Both from rebel and other sources we learn that Gen. Hooker has commenced a forward movement. What his plan is, of course we know not. If he intends to 'On to Richmond" by the land, he will most likely cross the Rappahannock above Falmouth, and push on to Gordonsville, flanking the rebel position at Fredericksburg. We shall know more about it soon. The rebels are on a raid in Western Virginia with no serious results thus far.

All quiet elsewhere.

1011. Fri May 1 1863: Ex-Gov Cleveland. – Hon. Chauncey F. Cleveland from Hampton, has had a larger legislative experience than any other member. He was first elected in 1826, and subsequently in 1827, 1828, 1829, 1832, 1835, and in 1836 (Speaker in 1836) in 1838, 1847, and in 1848. He was a member of Congress from 1849 to 1853. He was Governor from 1842 to 1844, being the youngest man ever elected Governor of the State. We presume he will be Speaker if he will accept the office; no one certainly is better qualified to fill the post acceptably.

1012. Fri May 1 1863: Sailing of Missionaries.--We learn that Mr. Samuel J. Whiton, formerly of Westford, Conn., sails from Baltimore in the ship M.C. Stevens for West Africa in a few days. He returns to the Mendi Mission, after a temporary absence in this country. Mrs. Hinman of Conn., Mr. Bristol and Miss Danforth of Ohio, also go at the same time.

1013. Fri May 1 1863: J.R. Arnold, Esq., arrived home the first of this week from the Army, his term of service on the staff of Gen. Busteed having terminated by the expiration of the commission of the latter. He has been detained some weeks in New York, at the residence of Gen. Busteed, by severe illness. Though still feeble we are glad that he has been able to reach home, and trust in a short time to see him in his usual vigorous health. We believe he has on the whole enjoyed military life pretty well, and if his favorite General had continued in the service we presume we should not have seen much of him until the close of the war. And by the way, we are inclined to think that Gen. Busteed should have been continued in the service. True, he is a civilian; but so were Butler, Banks, Schenck, Ferry and many others, who are rendering far more efficient service to the National cause than many who have worn the shoulder straps and stars for years. Gen. Busteed comprehends the nature of the rebellion, and is for putting it down; and we believe that his talents, energy, promptness and executive ability would have made him a second Butler.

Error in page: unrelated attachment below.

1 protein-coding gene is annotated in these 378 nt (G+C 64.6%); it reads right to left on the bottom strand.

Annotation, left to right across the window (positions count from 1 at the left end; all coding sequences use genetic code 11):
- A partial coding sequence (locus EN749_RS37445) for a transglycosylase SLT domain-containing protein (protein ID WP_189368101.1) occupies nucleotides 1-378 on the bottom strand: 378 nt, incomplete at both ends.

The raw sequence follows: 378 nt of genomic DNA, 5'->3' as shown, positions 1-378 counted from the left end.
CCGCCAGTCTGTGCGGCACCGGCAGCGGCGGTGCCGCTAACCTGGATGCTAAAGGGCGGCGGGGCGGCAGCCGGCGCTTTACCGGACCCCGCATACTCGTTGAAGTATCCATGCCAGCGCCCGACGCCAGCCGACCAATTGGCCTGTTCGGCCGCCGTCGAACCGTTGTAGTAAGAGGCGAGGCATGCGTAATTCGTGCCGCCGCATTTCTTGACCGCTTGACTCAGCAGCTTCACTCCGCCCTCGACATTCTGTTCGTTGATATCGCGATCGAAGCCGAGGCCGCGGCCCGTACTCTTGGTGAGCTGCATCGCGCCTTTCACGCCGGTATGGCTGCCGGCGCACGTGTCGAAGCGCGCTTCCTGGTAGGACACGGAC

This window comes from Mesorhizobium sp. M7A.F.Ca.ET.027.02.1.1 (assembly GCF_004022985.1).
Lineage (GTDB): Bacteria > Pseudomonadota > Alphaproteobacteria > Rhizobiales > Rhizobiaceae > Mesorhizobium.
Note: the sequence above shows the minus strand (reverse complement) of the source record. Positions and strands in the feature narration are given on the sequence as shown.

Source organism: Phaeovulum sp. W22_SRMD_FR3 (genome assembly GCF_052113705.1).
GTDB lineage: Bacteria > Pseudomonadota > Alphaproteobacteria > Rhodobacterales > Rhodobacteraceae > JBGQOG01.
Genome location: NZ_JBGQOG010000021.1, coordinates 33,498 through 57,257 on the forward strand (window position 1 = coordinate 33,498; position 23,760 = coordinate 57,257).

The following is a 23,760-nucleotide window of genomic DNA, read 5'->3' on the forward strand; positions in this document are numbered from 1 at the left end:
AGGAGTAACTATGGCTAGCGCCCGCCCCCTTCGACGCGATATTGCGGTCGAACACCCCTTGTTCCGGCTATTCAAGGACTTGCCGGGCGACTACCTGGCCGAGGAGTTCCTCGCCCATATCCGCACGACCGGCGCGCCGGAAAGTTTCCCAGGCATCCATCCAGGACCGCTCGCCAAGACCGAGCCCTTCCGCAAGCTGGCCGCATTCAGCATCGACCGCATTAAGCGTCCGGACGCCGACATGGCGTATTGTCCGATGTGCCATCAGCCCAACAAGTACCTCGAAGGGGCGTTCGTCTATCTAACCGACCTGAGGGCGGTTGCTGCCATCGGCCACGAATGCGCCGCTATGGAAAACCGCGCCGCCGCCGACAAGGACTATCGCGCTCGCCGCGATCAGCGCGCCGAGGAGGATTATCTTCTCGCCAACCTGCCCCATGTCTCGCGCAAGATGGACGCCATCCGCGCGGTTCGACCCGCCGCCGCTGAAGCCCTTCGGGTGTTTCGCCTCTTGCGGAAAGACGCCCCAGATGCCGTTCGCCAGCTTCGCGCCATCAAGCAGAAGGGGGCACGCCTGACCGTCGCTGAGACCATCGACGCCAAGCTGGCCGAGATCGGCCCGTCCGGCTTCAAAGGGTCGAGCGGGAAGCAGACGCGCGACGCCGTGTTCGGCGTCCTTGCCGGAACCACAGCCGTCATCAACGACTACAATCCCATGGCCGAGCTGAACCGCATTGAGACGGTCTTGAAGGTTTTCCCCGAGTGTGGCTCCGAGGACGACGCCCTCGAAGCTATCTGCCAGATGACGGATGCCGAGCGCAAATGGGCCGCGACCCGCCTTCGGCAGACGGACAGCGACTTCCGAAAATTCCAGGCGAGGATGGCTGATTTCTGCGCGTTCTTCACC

1014. Fri May 1 1863: On Wednesday last, Miss Amy Franklin, a girl about 12 years of age, residing with her parents in the lower part of the village, was passing the tin-shop of Bassett & Wilson, and stopped to talk a few moments with Mr. Wilson, who was at work just outside the door. A small furnace filled with burning charcoal was standing by, against which she, not observing it, allowed her clothes to brush. She passed along without noticing that her clothes were on fire until she had reached the front of Mr. Tilden's store, when she found the flames running up her skirts and enveloping her person. Her screams brought Mr. Tilden and Mr. Topliff to her aid, and by prompt and vigorous efforts they succeeded in partially subduing the flames until a buffalo robe was wrapped around her, which smothered the fire. She was taken to Dr. Card's but her injuries were found to be of a not very serious character.

1015. Fri May 1 1863: A wicket club has recently been formed among the young and athletic men of the village, which played a match game on Thursday, upon the ground fronting the depot. Sides were chosen by C. Stearns and H.D. Perkins. They played two innings, which resulted as follows:

PerkinsÂ…Â…..108

StearnsÂ…Â….Â…86
They try it again on Saturday, the 9th.

1016. Fri May 1 1863: Last Monday evening every available inch of sitting, standing or roosting room in Brainard's Hall was occupied by one of the most intelligent and appreciative audiences which ever packed themselve into that hall. The occasion was to listen to the mirth-provoking comicalities of that world-renowned genius of the vocal art, Ossian E. Dodge, and his talented associate, William Hayward. Dodge is a character, and a genuine live one, on the stage or off. He confines himself mostly to the comic and humorous part of the programme; and his style of rendering the ludicrous aspect of thought and feeling is of a character to awaken and gratify the mirthful faculties of the audience. His songs are free from any objectionable features there being nothing to cause a regret at having listened to them. Of Mr. Hayward's singing too much cannot be said in praise. He possesses a voice of rare purity and sweetness of tone, and has, with his intrisical proficiency, the sense to understand that the people of audience wish to know what a performer is singing, while enjoying the music. His pathetic ballads moved many of the audience to tears. Should Dodge conclude to make another "last professional tour" we hope he will take Willimantic in his route.